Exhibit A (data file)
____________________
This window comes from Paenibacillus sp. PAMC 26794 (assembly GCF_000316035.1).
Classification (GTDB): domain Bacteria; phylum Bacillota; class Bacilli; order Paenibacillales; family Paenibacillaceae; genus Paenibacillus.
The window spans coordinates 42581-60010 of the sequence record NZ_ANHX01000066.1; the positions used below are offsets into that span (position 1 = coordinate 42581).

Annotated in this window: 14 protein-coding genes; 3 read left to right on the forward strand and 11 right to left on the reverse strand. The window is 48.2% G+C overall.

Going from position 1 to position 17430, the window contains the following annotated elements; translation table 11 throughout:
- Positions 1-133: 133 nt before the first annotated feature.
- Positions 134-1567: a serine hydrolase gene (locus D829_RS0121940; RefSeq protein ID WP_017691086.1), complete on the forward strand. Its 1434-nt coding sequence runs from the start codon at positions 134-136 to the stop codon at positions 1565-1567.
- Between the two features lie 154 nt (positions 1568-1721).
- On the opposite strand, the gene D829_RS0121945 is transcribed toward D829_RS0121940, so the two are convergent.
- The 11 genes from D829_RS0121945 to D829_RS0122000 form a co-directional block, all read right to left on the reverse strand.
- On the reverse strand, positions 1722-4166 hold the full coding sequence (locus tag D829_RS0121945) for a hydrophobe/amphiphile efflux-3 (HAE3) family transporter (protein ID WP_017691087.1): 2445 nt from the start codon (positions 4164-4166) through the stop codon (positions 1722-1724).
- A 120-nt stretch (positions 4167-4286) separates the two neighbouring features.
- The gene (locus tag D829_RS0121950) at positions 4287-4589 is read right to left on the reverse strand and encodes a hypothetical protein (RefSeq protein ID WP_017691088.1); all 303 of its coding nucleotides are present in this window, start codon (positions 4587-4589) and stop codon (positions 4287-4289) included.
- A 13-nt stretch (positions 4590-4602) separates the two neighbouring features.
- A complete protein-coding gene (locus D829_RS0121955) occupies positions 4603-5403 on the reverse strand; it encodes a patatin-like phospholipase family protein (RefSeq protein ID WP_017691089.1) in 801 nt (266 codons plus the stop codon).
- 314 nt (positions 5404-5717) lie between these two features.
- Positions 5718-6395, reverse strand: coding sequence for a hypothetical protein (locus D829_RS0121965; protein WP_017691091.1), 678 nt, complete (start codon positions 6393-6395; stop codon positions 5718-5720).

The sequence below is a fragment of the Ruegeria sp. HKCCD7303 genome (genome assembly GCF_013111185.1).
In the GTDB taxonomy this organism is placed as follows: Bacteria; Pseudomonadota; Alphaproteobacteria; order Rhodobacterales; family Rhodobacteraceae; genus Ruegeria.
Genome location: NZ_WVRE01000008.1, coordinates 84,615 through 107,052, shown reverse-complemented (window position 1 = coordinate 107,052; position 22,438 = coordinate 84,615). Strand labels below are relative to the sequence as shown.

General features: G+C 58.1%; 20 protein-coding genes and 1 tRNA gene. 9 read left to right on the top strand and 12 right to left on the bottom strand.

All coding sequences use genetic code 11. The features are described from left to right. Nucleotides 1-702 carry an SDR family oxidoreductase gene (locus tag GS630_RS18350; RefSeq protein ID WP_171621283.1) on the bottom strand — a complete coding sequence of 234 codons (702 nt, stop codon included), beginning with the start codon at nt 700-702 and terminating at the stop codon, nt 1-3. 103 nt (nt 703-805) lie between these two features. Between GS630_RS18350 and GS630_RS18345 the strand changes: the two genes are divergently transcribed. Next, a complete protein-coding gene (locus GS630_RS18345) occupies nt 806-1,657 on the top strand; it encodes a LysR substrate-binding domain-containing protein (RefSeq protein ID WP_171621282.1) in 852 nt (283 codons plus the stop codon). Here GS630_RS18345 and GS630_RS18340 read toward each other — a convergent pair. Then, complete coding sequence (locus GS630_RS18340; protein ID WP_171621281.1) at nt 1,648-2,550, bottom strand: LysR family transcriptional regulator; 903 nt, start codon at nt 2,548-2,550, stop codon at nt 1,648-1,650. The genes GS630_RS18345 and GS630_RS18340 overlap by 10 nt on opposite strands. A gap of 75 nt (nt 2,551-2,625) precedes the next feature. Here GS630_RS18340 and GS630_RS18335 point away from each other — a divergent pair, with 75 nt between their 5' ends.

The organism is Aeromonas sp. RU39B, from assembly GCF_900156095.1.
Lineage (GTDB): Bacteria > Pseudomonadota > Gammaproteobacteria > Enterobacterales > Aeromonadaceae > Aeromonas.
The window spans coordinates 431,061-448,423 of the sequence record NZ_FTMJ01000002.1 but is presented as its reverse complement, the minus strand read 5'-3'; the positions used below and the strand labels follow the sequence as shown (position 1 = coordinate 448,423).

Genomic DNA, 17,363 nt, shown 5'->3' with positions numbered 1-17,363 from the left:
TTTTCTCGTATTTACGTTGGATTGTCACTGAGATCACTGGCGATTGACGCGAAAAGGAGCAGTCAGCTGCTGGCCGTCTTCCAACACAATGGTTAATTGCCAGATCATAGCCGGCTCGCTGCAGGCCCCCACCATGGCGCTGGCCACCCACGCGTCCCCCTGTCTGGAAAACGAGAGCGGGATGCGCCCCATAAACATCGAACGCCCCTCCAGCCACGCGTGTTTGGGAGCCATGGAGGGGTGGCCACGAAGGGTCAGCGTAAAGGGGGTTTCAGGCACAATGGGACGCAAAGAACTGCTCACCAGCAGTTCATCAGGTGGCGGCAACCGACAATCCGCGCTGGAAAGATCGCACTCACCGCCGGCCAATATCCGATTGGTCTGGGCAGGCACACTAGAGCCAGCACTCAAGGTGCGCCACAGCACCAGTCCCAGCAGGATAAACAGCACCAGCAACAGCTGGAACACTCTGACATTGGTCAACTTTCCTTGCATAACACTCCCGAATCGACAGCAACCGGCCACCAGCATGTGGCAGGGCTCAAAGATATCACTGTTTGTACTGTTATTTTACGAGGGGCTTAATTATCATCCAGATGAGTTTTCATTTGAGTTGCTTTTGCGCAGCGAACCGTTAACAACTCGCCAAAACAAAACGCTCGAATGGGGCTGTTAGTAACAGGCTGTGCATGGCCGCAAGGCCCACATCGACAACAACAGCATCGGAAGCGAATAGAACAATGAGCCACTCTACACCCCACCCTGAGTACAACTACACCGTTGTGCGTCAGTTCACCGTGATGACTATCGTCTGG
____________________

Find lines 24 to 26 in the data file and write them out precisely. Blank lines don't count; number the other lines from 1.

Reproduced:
Lineage (GTDB): Bacteria > Pseudomonadota > Gammaproteobacteria > Enterobacterales > Aeromonadaceae > Aeromonas.
The window spans coordinates 431,061-448,423 of the sequence record NZ_FTMJ01000002.1 but is presented as its reverse complement, the minus strand read 5'-3'; the positions used below and the strand labels follow the sequence as shown (position 1 = coordinate 448,423).

Genomic DNA, 17,363 nt, shown 5'->3' with positions numbered 1-17,363 from the left: